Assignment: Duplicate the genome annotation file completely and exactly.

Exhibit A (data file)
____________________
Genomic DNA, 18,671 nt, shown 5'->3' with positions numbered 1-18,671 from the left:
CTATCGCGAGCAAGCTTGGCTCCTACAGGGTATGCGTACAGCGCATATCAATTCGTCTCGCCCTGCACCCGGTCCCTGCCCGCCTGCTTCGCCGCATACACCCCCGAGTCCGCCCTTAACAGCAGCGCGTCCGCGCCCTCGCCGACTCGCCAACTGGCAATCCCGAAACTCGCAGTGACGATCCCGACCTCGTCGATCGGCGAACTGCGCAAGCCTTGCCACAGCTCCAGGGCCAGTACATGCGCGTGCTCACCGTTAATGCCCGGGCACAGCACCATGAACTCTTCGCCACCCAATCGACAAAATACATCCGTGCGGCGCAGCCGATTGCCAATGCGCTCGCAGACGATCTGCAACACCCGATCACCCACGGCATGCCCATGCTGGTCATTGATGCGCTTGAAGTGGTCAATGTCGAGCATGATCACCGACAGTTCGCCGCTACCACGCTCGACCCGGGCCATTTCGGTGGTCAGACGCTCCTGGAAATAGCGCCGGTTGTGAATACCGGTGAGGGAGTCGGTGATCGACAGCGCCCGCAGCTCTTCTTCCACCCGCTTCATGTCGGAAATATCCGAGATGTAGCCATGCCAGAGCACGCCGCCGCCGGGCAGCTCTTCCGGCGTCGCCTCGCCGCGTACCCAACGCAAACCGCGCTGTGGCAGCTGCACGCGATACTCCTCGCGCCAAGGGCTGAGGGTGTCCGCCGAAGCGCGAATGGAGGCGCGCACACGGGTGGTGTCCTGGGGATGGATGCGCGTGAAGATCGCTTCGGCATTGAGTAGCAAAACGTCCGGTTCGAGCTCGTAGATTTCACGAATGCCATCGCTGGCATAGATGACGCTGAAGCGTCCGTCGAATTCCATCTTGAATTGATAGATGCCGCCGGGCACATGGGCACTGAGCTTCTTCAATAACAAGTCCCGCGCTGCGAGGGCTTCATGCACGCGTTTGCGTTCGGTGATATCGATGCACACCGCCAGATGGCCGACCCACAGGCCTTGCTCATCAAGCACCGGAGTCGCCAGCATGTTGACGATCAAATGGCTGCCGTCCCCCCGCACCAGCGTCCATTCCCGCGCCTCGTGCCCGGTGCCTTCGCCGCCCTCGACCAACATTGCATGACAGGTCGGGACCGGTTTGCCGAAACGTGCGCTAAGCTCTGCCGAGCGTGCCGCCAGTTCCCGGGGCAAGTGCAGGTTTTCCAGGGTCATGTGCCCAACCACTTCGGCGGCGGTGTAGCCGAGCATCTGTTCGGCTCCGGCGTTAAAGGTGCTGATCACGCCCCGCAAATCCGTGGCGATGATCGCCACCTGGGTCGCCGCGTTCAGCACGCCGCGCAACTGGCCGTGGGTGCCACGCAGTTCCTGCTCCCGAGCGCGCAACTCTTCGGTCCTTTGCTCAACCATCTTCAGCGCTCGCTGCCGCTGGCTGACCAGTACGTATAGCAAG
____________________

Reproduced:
Genomic DNA, 18,671 nt, shown 5'->3' with positions numbered 1-18,671 from the left:
CTATCGCGAGCAAGCTTGGCTCCTACAGGGTATGCGTACAGCGCATATCAATTCGTCTCGCCCTGCACCCGGTCCCTGCCCGCCTGCTTCGCCGCATACACCCCCGAGTCCGCCCTTAACAGCAGCGCGTCCGCGCCCTCGCCGACTCGCCAACTGGCAATCCCGAAACTCGCAGTGACGATCCCGACCTCGTCGATCGGCGAACTGCGCAAGCCTTGCCACAGCTCCAGGGCCAGTACATGCGCGTGCTCACCGTTAATGCCCGGGCACAGCACCATGAACTCTTCGCCACCCAATCGACAAAATACATCCGTGCGGCGCAGCCGATTGCCAATGCGCTCGCAGACGATCTGCAACACCCGATCACCCACGGCATGCCCATGCTGGTCATTGATGCGCTTGAAGTGGTCAATGTCGAGCATGATCACCGACAGTTCGCCGCTACCACGCTCGACCCGGGCCATTTCGGTGGTCAGACGCTCCTGGAAATAGCGCCGGTTGTGAATACCGGTGAGGGAGTCGGTGATCGACAGCGCCCGCAGCTCTTCTTCCACCCGCTTCATGTCGGAAATATCCGAGATGTAGCCATGCCAGAGCACGCCGCCGCCGGGCAGCTCTTCCGGCGTCGCCTCGCCGCGTACCCAACGCAAACCGCGCTGTGGCAGCTGCACGCGATACTCCTCGCGCCAAGGGCTGAGGGTGTCCGCCGAAGCGCGAATGGAGGCGCGCACACGGGTGGTGTCCTGGGGATGGATGCGCGTGAAGATCGCTTCGGCATTGAGTAGCAAAACGTCCGGTTCGAGCTCGTAGATTTCACGAATGCCATCGCTGGCATAGATGACGCTGAAGCGTCCGTCGAATTCCATCTTGAATTGATAGATGCCGCCGGGCACATGGGCACTGAGCTTCTTCAATAACAAGTCCCGCGCTGCGAGGGCTTCATGCACGCGTTTGCGTTCGGTGATATCGATGCACACCGCCAGATGGCCGACCCACAGGCCTTGCTCATCAAGCACCGGAGTCGCCAGCATGTTGACGATCAAATGGCTGCCGTCCCCCCGCACCAGCGTCCATTCCCGCGCCTCGTGCCCGGTGCCTTCGCCGCCCTCGACCAACATTGCATGACAGGTCGGGACCGGTTTGCCGAAACGTGCGCTAAGCTCTGCCGAGCGTGCCGCCAGTTCCCGGGGCAAGTGCAGGTTTTCCAGGGTCATGTGCCCAACCACTTCGGCGGCGGTGTAGCCGAGCATCTGTTCGGCTCCGGCGTTAAAGGTGCTGATCACGCCCCGCAAATCCGTGGCGATGATCGCCACCTGGGTCGCCGCGTTCAGCACGCCGCGCAACTGGCCGTGGGTGCCACGCAGTTCCTGCTCCCGAGCGCGCAACTCTTCGGTCCTTTGCTCAACCATCTTCAGCGCTCGCTGCCGCTGGCTGACCAGTACGTATAGCAAG